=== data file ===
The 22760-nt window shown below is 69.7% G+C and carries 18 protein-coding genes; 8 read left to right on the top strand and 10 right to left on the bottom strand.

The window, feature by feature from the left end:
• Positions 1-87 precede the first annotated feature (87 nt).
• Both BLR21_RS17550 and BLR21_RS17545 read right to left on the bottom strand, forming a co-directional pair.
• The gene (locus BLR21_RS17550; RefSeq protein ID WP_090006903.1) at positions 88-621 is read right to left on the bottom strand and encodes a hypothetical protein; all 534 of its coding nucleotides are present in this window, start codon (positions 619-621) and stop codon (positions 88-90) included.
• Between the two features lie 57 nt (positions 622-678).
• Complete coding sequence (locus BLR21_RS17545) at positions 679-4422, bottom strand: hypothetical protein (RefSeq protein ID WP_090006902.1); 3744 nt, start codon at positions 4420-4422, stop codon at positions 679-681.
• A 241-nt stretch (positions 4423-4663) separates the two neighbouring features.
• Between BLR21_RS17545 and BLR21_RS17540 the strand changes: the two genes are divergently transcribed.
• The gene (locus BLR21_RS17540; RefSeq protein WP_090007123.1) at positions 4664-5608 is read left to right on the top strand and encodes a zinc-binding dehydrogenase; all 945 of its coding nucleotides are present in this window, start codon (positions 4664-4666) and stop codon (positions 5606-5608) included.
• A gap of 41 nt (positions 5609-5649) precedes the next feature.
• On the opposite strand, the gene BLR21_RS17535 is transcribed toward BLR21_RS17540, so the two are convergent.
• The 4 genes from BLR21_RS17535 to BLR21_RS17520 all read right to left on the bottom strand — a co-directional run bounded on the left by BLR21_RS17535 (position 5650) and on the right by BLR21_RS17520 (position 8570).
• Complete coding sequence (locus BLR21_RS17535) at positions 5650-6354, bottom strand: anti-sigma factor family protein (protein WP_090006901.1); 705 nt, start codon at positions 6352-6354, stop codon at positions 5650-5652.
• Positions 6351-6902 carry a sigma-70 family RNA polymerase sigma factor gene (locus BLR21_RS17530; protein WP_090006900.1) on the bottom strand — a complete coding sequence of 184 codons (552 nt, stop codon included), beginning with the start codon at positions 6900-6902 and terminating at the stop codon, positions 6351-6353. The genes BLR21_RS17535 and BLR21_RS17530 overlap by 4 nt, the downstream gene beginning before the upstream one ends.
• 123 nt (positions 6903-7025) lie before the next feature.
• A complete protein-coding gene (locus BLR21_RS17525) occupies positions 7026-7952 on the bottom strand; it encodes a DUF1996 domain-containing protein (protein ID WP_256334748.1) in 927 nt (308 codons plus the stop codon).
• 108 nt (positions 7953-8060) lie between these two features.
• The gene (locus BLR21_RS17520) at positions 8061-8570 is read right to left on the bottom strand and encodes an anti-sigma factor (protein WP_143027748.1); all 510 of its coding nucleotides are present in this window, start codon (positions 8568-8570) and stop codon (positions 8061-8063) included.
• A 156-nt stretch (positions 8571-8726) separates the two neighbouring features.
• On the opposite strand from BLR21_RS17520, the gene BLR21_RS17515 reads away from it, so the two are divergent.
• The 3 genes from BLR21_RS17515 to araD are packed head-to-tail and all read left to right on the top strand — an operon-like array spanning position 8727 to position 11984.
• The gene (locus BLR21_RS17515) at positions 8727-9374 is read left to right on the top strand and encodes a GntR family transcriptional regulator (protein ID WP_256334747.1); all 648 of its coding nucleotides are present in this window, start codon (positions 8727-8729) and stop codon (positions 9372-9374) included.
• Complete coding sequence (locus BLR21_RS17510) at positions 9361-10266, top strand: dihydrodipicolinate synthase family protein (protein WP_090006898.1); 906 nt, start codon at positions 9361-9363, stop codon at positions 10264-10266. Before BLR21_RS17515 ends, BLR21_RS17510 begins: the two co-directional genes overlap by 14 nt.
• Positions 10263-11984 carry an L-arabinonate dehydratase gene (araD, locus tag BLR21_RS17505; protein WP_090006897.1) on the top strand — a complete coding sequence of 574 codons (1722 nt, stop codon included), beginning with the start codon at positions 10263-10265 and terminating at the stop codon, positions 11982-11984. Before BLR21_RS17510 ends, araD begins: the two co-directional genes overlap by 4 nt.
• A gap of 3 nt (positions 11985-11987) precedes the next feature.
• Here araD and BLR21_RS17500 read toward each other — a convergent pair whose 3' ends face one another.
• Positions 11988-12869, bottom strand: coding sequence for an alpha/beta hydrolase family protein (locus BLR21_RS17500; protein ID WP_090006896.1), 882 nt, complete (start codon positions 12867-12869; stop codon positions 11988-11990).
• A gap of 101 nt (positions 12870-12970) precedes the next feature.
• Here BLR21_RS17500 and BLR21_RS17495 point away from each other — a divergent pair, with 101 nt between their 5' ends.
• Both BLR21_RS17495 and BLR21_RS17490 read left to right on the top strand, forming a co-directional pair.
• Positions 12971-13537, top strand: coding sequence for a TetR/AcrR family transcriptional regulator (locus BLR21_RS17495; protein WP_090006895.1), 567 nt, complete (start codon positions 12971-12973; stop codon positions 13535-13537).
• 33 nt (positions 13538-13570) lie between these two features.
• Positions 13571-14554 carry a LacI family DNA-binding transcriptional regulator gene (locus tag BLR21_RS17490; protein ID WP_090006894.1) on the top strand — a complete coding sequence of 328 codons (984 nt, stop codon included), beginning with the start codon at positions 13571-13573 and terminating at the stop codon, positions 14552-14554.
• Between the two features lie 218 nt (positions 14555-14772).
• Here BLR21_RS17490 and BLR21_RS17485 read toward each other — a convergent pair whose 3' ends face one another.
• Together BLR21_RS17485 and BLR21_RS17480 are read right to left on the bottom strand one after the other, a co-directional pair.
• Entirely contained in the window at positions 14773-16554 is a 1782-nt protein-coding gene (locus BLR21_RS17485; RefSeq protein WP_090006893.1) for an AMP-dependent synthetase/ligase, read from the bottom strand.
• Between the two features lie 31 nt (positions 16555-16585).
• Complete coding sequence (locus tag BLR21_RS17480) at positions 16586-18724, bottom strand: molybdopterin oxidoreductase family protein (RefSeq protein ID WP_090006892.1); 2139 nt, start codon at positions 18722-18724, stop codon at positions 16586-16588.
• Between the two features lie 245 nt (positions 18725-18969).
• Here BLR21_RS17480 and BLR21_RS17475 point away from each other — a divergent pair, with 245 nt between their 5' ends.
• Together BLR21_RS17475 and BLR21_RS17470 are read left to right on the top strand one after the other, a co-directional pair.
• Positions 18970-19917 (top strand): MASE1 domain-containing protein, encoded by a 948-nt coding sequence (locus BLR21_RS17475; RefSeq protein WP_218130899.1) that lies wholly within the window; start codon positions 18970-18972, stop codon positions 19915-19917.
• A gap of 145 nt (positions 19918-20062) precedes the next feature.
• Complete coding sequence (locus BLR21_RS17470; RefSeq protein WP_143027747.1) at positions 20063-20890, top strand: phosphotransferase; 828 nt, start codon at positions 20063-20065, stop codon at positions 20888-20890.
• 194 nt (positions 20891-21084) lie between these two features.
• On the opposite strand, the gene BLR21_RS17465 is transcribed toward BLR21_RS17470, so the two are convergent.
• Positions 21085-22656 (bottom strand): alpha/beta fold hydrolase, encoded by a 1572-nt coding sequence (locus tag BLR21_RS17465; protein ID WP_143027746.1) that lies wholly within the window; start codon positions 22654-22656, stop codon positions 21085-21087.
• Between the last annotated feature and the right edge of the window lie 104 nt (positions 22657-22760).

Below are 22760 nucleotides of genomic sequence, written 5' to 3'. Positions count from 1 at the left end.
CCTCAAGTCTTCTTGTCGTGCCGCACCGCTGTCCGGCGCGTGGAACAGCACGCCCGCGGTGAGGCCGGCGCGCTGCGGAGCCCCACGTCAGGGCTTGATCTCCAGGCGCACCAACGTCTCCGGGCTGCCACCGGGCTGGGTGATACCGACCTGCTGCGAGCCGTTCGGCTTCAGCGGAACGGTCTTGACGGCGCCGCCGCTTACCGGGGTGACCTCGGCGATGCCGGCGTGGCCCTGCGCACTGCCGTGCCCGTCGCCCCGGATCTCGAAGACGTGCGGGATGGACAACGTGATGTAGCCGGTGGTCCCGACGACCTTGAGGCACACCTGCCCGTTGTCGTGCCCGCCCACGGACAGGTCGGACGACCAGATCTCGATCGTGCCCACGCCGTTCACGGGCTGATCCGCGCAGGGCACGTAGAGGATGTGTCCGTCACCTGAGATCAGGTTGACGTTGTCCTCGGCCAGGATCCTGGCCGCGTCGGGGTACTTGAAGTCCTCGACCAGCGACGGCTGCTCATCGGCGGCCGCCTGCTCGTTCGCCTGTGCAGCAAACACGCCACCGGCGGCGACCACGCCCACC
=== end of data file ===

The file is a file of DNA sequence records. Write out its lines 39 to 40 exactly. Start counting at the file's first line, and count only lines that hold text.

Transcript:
• Between the two features lie 31 nt (positions 16555-16585).
• Complete coding sequence (locus tag BLR21_RS17480) at positions 16586-18724, bottom strand: molybdopterin oxidoreductase family protein (RefSeq protein ID WP_090006892.1); 2139 nt, start codon at positions 18722-18724, stop codon at positions 16586-16588.